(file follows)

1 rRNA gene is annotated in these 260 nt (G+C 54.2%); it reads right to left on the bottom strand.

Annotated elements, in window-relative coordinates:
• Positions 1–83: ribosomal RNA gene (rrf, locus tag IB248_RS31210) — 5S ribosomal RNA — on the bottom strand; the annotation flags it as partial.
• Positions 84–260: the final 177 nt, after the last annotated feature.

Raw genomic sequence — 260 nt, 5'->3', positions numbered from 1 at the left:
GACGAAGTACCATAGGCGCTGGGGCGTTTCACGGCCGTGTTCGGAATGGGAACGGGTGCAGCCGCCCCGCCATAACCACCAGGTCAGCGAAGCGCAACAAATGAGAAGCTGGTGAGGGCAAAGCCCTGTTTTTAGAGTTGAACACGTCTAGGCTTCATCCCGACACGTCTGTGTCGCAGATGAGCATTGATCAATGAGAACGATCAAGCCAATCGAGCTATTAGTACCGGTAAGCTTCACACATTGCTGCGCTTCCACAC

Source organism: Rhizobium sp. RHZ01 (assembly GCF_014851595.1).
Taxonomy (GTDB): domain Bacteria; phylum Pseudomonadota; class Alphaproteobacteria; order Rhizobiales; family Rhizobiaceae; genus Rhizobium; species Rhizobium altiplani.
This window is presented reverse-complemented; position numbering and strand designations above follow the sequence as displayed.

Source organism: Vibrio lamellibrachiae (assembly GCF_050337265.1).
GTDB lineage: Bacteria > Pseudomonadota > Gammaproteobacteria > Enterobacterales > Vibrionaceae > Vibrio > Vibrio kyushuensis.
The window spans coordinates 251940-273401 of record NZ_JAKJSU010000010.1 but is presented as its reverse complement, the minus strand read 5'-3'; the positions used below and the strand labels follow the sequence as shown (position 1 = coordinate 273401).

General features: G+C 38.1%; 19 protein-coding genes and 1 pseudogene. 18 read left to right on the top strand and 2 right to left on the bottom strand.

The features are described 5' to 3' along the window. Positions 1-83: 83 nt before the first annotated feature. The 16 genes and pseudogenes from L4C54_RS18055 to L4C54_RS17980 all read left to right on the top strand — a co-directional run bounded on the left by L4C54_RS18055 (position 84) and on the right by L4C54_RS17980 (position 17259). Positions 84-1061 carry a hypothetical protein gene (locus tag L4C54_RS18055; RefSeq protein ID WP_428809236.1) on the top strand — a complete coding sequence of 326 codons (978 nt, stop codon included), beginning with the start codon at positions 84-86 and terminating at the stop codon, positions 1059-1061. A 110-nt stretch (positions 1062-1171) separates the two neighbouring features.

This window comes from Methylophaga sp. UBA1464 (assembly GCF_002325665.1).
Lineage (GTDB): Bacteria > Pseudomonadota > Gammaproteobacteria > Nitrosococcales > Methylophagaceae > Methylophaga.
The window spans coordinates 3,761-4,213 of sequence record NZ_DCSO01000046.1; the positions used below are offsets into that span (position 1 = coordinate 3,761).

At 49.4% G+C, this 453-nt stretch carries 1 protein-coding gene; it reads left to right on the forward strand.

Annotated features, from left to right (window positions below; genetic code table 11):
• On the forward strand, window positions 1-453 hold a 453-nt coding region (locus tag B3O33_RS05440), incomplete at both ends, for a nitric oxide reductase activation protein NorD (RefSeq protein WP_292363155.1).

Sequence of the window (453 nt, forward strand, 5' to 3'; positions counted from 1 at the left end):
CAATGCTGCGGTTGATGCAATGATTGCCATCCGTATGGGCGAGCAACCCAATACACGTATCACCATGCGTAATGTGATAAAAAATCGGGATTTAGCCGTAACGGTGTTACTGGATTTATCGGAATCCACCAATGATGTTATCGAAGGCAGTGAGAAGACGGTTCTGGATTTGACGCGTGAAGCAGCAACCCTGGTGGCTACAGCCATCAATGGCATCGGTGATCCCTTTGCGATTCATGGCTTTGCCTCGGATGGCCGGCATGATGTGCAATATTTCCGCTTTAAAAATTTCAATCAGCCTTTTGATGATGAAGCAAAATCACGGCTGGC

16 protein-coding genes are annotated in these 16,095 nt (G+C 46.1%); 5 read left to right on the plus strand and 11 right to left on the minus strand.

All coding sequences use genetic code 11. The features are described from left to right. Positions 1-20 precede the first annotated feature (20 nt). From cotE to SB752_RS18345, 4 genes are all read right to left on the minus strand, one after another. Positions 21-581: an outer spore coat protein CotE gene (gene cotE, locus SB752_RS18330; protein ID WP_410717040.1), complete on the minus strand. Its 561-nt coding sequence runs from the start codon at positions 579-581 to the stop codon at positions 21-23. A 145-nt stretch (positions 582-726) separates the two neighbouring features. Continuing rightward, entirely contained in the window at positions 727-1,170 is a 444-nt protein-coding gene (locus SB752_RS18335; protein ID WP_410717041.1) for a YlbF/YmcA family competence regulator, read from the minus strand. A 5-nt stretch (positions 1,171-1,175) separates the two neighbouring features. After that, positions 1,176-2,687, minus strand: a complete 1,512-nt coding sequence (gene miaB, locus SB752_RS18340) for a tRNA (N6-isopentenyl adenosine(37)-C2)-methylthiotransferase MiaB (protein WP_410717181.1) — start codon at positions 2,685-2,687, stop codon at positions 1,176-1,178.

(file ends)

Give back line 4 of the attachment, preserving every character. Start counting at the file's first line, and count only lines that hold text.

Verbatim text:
• Positions 84–260: the final 177 nt, after the last annotated feature.